He is genial, social in his nature, and has a vein of humor interwoven with all he says or does. His residence is at Raleigh Court House.
[Prominent Men of West Virginia: Biographical Sketches, the Growth and Advancement of the State, a Compendium of Returns of Every State Officer by George Wesley Atkinson and Alvaro Franklin Gibbens, 1890 - Transcribed by AFOFG]


James A. Nighbert
Major James A. Nighbert, was born in Montgomery county, Virginia, in 1832, and removed to Logan county in 1844, and attended school in Kanawha county at Taylors Academy. In 1856 he engaged in the mercantile business at Logan, C. H. Upon the breaking out of the war, he entered the Confederate service, and was promoted to major of the regiment. He represented his county in the House of Delegates of Virginia in 1863 and 1864. After the close of the war he returned to Logan county and resumed his mercantile business, to which he also added the lumber business, in both of which he has been quite successful. Before the war Maj. Nighbert was a Whig in politics, but since that time has been an uncompromising Democrat, and the fact that Logan county is the banner county of Democracy of the State, is largely due to his work and his influence. In 1874 the Democratic convention of the Seventh Senatorial district gave him a unanimous nomination for State Senator, which his business employments forced him to decline, although a nomination was equivalent to an election. He has never been an aspirant for political honors, and his selection as a delegate to St. Louis, was a voluntary tribute of the unterrified Democracy of the old third, to worth and ability. He stands by President Cleveland, and endorses the Mills bill. He is at present President of the County Court of Logan county, which position he has held since 1880.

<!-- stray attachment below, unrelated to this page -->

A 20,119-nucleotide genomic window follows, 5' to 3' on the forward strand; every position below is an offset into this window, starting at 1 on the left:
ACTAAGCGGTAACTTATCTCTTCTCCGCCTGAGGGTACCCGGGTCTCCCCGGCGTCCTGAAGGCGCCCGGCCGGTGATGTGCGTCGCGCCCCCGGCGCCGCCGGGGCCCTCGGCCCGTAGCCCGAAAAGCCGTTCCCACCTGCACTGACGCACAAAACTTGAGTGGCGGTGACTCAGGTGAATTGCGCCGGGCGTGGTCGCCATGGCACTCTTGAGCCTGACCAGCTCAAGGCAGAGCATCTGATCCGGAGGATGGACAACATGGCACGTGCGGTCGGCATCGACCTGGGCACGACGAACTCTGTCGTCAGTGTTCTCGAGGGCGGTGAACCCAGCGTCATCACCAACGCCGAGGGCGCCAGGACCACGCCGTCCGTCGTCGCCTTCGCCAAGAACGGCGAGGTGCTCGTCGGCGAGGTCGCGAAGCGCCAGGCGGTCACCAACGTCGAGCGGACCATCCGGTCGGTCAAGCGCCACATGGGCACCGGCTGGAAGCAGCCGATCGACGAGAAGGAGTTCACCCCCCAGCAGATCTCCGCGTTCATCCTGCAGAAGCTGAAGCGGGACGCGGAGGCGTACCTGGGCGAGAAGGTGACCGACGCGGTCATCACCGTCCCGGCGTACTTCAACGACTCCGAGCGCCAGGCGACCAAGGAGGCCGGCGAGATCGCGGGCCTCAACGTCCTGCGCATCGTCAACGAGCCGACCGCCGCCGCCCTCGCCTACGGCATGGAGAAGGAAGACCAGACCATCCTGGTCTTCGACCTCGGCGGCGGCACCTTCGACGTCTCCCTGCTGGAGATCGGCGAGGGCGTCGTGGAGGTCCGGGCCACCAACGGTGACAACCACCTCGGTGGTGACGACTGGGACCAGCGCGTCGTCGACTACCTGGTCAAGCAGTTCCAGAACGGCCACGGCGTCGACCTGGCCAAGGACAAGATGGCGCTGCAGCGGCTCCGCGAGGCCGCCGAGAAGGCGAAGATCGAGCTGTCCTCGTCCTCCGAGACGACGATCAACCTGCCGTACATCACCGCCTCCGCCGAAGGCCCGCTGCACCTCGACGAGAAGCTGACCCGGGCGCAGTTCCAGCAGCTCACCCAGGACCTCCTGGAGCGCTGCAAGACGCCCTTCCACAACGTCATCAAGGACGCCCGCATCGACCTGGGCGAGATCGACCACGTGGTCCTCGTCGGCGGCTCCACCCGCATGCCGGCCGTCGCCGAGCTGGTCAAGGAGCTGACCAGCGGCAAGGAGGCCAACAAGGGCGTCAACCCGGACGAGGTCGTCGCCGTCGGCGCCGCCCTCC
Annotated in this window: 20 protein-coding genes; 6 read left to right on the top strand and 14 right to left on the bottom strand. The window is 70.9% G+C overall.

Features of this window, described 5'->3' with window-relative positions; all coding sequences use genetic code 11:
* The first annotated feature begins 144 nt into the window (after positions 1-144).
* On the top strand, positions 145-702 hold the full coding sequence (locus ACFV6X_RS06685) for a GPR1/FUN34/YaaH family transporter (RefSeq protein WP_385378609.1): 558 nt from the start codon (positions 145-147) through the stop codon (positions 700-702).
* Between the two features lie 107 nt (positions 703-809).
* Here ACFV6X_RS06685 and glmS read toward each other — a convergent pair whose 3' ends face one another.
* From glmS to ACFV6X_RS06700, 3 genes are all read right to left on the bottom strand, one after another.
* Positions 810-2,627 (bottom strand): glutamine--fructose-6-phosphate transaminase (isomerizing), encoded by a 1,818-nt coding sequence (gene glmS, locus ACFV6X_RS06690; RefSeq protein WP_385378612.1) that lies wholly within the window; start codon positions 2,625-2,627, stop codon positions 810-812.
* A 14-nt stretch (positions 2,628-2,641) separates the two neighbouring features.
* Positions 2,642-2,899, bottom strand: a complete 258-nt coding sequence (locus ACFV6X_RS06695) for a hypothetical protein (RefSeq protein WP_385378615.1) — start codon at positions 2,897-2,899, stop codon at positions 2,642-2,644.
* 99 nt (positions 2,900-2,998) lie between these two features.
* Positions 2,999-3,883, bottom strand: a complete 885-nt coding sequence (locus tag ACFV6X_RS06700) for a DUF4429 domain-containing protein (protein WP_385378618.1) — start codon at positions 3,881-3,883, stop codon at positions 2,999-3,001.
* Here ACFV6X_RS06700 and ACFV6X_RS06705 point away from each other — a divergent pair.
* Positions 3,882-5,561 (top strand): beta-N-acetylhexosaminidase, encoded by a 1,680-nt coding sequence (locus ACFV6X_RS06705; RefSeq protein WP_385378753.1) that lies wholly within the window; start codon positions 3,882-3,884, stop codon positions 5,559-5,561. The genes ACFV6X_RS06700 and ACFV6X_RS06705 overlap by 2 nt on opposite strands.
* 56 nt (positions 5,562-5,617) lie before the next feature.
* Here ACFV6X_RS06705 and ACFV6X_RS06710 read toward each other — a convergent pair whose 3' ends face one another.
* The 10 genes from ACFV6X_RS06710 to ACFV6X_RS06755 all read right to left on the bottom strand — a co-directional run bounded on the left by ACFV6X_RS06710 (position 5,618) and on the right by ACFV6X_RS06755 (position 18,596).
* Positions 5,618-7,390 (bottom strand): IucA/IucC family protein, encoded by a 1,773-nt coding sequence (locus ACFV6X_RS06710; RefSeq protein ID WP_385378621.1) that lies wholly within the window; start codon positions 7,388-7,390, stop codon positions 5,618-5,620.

[Source: Wheeling Register (Wheeling WV) Saturday June 21, 1888; Transcribed by: Richard Ramos.]